Edward Vincent Hanrahan (March 11, 1921 – June 9, 2009) was a Cook County, Illinois State's Attorney who had been groomed as a prospective successor to Mayor of Chicago Richard J. Daley whose career was effectively ended after an ill-fated 1969 raid by police attached to his office that resulted in the deaths of Black Panther Party leader Fred Hampton and member Mark Clark.
Hanrahan was born in Coconut Grove, Florida and moved as a child to Chicago with his family. He attended the University of Notre Dame. During World War II he served in an intelligence role in the United States Army Signal Corps. After completing his military service, he attended Harvard Law School and earned his law degree in 1948.
Mayor of Chicago Richard J. Daley supported his successful bid for an appointment as United States Attorney for the Northern District of Illinois. Hanrahan got the post after Daley told President of the United States Lyndon B. Johnson "Let me say, Mr. President, with great pride and honor, he's a precinct captain". Running as a Democrat, he won a landslide election in 1968 as Cook County State's Attorney, winning support from White and African American voters.
Acting on the basis of a tip from an FBI informant, 14 police officers assigned to Hanrahan's office staged a pre-dawn raid on December 4, 1969 to search for illegal weapons in the West Side apartment of Fred Hampton, a leader of the Black Panther Party. With dozens of shots fired, Hampton and Black Panther Mark Clark were both killed. Despite guns found on the premises and police assertions that the Panthers had fired first, bullet hole markings presented by police in support of their claim turned out to be nail heads. An investigation found that the police had fired between 82 and 99 shots during the raid, and the Panthers had fired at least one shot. Hanrahan was indicted by a grand jury of obstructing justice and conspiracy to present false evidence, but was later acquitted. A civil suit concluded in 1982 ruled that there was a government conspiracy to deprive the Black Panthers of their civil rights and awarded nearly $2 million to the survivors of the raid and the families of those killed. The events leading up to the incident and the deaths of Hampton and Clark were the subject of the 1971 documentary The Murder of Fred Hampton, and the material filmed by director Howard Alk in the immediate aftermath of the incident was used as evidence in the civil suit.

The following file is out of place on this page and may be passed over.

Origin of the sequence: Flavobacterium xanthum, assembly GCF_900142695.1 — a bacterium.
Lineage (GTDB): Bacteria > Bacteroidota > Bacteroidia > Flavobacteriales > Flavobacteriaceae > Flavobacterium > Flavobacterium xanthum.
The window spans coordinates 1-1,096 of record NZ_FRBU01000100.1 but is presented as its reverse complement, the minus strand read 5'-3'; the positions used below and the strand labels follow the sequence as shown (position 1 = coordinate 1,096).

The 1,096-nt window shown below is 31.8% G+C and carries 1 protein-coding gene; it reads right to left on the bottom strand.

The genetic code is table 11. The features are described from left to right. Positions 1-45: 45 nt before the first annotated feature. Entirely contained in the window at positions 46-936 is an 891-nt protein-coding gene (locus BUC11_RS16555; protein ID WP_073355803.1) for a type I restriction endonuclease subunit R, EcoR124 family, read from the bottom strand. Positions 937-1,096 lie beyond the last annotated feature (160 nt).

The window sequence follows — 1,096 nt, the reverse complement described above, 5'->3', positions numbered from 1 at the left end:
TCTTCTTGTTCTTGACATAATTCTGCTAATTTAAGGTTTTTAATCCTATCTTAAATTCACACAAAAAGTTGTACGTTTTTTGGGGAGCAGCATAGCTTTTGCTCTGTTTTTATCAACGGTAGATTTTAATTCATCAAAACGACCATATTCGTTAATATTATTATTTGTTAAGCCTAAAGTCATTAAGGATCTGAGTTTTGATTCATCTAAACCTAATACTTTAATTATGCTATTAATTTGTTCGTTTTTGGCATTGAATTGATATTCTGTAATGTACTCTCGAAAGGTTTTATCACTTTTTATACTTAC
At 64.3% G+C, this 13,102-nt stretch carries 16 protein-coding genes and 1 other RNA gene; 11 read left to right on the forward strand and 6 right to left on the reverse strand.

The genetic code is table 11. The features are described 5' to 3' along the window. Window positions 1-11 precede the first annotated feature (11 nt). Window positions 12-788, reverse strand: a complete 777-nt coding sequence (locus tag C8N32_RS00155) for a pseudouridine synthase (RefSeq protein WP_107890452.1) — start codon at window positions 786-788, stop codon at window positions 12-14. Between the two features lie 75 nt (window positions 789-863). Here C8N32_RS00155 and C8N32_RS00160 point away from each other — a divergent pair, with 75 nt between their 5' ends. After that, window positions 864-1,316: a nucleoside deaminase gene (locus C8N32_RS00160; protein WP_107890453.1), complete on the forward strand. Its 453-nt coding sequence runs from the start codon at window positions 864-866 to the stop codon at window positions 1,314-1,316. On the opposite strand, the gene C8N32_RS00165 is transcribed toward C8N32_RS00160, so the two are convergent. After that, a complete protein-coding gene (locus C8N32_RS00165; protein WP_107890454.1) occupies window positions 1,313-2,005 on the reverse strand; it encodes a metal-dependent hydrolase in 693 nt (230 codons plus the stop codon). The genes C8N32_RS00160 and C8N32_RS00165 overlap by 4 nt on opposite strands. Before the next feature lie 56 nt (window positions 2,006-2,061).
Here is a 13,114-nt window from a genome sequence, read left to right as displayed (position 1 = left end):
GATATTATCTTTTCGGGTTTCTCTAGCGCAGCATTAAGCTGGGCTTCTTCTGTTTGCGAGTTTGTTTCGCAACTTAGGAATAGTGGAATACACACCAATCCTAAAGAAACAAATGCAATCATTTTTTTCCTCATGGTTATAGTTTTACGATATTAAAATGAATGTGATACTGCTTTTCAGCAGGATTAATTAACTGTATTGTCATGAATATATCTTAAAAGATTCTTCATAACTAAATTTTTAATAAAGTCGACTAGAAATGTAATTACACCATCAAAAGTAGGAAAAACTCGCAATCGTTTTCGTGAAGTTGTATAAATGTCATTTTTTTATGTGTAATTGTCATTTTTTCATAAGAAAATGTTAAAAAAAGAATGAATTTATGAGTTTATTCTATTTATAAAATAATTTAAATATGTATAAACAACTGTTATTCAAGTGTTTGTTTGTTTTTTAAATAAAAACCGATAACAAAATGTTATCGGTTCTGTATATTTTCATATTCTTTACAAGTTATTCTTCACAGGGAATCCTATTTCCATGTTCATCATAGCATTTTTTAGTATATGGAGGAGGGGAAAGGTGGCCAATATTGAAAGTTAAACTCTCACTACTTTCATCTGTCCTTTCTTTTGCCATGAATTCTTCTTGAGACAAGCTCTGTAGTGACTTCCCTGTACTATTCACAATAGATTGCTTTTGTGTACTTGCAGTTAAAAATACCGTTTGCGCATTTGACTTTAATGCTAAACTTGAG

The Cook County Democratic Party declined to endorse him in his bid for reelection as State's Attorney but he won the primary anyhow. However in the main election he lost after many African Americans chose not to vote for him. He lost two races in the 1970s for Mayor of Chicago and lost a race in the 1980s for Alderman on the Chicago City Council. Hanrahan returned to his law practice, which he continued until his death, at which time he still had two active cases.
Hanrahan died at age 88 on June 9, 2009 at his home in River Forest, Illinois due to complications from leukemia and old age. He was survived by his wife of 55 years, their two sons and two daughters, and ten grandchildren.
- Napoliatno, Jo. "Edward Hanrahan, Prosecutor Tied to ’69 Panthers Raid, Dies at 88", The New York Times, June 11, 2009. Accessed June 13, 2009.
- Sullivan, Patricia. "Prosecutor Oversaw Fatal 1969 Raid of Black Panthers in Chicago", The Washington Post, June 12, 2009. Accessed June 13, 2009.
- via Associated Press. "Former Cook County prosecutor Edward Hanrahan dies", Chicago Tribune, June 10, 2009.
- Henderson, Harold. "Reels From the Revolution: Slices of radical Chicago caught on film", Chicago Reader, September 29, 2006. Accessed June 13, 2009.